Coping with grief: How to learn to deal with the pain

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Coping with grief: How to learn to deal with the pain

The loss of a loved one is probably one of the most painful experiences that life has to offer. Suddenly, nothing is the same as it once was. Nevertheless, after a while most people manage to look positively into the future again. The pain of loss gives way to fond and beautiful memories of the deceased. This process is called coping with grief. In the following, we would like to show you how the grieving process works and how you can learn to deal with the pain of loss.

What does it even mean to grieve?

Basically, every person grieves in his or her own way. It is therefore difficult to formulate a universally valid definition of grief. In simple terms, it is an intense emotional pain that is caused by a loss or a Misfortune is triggered.

If one speaks of mourning, this is predominantly associated with the death of a loved one. But also the loss of prosperity, health or even a Separation can cause feelings of grief. To grieve means to lose something important forever.

As painful as mourning may be, it is nevertheless important in order to heal again mentally. Only when the mourning process is allowed to take place is it possible to restore inner balance.

Grief Recovery: Who provides grief support for those who are grieving?

Family and friends play a crucial role in coping with grief. Confiding in a close person and remembering the deceased together can be extremely healing.

Unfortunately, not all people get the necessary emotional support from their social environment. In this case, professional contact points can be a good option. These include, for example, church pastors, bereavement networks, self-help groups and telephone counselling. If the pressure of suffering is very intense, a psychologist can also be consulted.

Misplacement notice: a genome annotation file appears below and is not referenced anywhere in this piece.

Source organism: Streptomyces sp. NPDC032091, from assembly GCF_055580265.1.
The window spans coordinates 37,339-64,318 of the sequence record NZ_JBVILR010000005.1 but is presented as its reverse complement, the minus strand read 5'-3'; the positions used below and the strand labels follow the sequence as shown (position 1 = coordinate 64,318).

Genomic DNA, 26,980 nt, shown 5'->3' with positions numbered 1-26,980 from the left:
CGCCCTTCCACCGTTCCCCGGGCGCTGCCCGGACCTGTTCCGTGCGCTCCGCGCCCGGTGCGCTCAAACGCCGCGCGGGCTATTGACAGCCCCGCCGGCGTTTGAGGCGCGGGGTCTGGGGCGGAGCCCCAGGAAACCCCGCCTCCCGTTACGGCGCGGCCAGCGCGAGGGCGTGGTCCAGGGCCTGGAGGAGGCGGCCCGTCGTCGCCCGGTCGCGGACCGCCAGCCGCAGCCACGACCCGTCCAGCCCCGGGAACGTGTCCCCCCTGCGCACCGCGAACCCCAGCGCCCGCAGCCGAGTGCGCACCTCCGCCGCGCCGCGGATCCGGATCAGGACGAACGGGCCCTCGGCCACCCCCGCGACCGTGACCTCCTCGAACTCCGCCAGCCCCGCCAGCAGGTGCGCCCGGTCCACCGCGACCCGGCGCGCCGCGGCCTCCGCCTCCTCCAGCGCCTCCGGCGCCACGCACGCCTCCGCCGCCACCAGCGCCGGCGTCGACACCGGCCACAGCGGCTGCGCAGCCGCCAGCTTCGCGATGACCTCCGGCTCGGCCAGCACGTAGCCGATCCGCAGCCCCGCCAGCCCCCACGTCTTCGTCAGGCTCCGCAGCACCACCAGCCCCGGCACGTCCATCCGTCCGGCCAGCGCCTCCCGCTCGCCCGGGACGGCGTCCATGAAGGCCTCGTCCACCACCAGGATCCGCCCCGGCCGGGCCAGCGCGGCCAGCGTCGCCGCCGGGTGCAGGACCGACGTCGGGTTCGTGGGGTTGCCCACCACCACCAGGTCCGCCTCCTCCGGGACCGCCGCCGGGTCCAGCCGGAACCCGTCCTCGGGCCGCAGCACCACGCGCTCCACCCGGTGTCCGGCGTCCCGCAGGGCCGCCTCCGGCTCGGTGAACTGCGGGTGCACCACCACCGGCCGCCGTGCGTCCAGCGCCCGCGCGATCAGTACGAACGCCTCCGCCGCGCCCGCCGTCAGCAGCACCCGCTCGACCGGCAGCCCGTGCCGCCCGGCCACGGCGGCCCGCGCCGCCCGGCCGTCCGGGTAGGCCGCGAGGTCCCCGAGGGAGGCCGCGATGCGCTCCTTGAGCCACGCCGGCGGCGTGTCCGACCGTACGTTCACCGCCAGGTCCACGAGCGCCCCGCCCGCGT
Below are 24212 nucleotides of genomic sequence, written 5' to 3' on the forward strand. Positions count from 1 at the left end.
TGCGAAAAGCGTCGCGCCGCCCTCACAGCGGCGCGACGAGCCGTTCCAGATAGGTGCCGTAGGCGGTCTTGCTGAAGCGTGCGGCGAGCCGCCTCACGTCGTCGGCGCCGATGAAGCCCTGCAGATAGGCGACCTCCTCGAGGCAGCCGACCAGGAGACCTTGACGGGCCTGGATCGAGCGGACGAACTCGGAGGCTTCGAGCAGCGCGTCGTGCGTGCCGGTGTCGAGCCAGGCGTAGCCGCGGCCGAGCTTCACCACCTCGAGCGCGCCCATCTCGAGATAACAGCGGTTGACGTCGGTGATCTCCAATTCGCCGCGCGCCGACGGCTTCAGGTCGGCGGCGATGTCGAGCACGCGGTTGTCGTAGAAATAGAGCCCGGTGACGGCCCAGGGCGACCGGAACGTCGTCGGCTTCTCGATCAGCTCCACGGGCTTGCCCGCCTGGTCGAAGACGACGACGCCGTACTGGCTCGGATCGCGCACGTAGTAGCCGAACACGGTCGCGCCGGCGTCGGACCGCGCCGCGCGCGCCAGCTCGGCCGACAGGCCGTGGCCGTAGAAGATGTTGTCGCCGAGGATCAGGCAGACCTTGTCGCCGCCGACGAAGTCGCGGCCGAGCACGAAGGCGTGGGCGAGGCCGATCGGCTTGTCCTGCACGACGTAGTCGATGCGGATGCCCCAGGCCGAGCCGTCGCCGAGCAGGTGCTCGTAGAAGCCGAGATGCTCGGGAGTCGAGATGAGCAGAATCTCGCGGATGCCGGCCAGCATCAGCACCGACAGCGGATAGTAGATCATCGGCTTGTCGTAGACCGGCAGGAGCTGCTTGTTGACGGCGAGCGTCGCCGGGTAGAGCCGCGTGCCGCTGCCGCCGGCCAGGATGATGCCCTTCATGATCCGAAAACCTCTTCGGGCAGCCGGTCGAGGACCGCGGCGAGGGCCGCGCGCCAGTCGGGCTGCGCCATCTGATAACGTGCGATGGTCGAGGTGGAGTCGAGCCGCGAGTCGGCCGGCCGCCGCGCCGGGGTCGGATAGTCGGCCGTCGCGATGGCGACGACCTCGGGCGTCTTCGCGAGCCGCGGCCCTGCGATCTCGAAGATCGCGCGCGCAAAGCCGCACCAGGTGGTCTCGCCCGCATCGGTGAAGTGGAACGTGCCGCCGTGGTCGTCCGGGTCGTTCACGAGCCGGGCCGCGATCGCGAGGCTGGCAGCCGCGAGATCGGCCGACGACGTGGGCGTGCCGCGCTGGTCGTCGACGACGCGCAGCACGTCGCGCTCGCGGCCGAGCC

How long does grief recovery take?

According to the renowned psychologist Dr. Doris Wolf, who has written numerous guidebooks on the subject of coping with grief (e.g. "Losing a loved one," PAL Verlagsgesellschaft), it takes about three to five years for the acute emotional pain to pass.

However, this time specification should only be regarded as a rough guide! How long it actually takes to come to terms with grief can vary greatly from person to person. Sometimes grief that was thought to have been processed can even flare up again decades later, if the mourner is reminded of the loss situation by something.

The grieving process is rarely linear. Although there are different stages of grief, which we will look at in more detail later, regressions are completely normal. A so-called residual grief remains even after successful mourning. However, this no longer determines the life of the bereaved.

Pathalogical course of mourning

According to an epidemiological study conducted by Prof. Dr. med. Annette Kersting, a specialist in psychosomatic medicine, around 6.7 % of all mourners in Germany develop a pathological course of mourning. This means that the period of intense duration as well as the acute grief symptomatology lasts for years or even decades.